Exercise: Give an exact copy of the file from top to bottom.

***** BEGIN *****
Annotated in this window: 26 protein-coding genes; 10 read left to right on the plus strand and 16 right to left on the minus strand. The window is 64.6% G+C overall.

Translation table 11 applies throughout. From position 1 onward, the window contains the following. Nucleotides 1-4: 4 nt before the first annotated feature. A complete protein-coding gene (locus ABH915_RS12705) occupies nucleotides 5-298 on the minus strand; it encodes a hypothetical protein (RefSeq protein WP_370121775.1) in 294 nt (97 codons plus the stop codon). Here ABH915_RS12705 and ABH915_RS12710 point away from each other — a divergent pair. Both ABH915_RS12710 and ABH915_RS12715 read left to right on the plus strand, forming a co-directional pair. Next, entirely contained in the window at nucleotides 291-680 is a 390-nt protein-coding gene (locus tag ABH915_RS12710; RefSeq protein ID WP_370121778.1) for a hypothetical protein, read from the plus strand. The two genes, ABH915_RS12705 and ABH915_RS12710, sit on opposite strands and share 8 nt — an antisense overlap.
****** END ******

Annotated in this window: 26 protein-coding genes; 10 read left to right on the plus strand and 16 right to left on the minus strand. The window is 64.6% G+C overall.

Translation table 11 applies throughout. From position 1 onward, the window contains the following. Nucleotides 1-4: 4 nt before the first annotated feature. A complete protein-coding gene (locus ABH915_RS12705) occupies nucleotides 5-298 on the minus strand; it encodes a hypothetical protein (RefSeq protein WP_370121775.1) in 294 nt (97 codons plus the stop codon). Here ABH915_RS12705 and ABH915_RS12710 point away from each other — a divergent pair. Both ABH915_RS12710 and ABH915_RS12715 read left to right on the plus strand, forming a co-directional pair. Next, entirely contained in the window at nucleotides 291-680 is a 390-nt protein-coding gene (locus tag ABH915_RS12710; RefSeq protein ID WP_370121778.1) for a hypothetical protein, read from the plus strand. The two genes, ABH915_RS12705 and ABH915_RS12710, sit on opposite strands and share 8 nt — an antisense overlap.